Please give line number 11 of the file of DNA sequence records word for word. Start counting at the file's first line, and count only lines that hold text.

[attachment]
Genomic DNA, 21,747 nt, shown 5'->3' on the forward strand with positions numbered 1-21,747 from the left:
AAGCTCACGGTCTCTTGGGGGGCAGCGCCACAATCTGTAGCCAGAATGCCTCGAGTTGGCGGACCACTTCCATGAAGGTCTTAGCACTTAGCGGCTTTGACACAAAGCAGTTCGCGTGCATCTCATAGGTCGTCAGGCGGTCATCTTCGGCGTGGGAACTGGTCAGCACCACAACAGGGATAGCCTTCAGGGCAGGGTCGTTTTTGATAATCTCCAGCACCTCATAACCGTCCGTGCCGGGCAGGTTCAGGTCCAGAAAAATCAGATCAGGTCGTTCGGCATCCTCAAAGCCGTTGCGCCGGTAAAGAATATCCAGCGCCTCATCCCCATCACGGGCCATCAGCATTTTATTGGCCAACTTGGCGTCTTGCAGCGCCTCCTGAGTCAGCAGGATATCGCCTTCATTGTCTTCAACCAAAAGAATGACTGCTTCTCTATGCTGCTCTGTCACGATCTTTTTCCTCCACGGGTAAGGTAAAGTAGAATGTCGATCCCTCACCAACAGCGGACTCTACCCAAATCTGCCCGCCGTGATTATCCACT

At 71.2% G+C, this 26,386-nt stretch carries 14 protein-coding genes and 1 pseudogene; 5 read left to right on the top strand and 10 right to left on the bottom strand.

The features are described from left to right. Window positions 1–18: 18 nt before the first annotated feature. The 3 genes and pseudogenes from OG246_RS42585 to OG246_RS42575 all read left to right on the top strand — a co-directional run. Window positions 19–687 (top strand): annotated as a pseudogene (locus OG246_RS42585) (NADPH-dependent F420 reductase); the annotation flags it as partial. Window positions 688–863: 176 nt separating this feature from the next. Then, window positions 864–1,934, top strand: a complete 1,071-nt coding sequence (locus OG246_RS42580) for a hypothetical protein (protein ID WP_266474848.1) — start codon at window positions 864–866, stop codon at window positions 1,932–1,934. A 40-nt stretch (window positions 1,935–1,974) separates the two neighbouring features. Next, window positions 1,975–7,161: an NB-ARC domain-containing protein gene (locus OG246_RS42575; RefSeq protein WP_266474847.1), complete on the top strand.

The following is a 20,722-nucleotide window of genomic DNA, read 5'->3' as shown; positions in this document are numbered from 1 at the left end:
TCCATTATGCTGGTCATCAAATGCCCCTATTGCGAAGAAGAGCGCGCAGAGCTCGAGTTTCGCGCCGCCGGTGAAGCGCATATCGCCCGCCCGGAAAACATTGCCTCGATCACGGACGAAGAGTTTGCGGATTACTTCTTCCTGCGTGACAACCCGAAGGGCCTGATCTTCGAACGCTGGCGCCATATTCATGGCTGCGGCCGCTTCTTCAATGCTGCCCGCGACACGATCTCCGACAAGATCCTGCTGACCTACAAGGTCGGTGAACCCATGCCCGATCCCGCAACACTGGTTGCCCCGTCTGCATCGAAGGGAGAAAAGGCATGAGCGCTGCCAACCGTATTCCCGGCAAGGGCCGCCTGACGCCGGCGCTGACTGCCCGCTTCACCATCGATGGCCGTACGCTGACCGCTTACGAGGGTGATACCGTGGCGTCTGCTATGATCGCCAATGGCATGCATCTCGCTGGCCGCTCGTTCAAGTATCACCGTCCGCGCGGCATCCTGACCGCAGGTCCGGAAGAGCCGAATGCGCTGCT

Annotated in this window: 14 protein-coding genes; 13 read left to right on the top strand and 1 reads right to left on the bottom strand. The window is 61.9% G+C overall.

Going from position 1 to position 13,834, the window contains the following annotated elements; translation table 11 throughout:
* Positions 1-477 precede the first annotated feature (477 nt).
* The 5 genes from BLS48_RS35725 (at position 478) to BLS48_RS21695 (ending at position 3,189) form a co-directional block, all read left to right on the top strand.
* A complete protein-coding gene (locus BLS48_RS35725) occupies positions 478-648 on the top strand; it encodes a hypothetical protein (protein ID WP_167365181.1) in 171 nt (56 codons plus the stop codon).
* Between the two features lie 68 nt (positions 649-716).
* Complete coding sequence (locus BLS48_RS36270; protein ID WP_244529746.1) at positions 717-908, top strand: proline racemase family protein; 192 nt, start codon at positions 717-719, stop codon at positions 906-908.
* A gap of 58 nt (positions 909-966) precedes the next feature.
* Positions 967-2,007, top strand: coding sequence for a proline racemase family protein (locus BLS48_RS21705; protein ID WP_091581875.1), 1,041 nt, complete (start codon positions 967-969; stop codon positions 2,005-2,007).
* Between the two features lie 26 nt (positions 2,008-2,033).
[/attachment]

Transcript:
* A complete protein-coding gene (locus BLS48_RS35725) occupies positions 478-648 on the top strand; it encodes a hypothetical protein (protein ID WP_167365181.1) in 171 nt (56 codons plus the stop codon).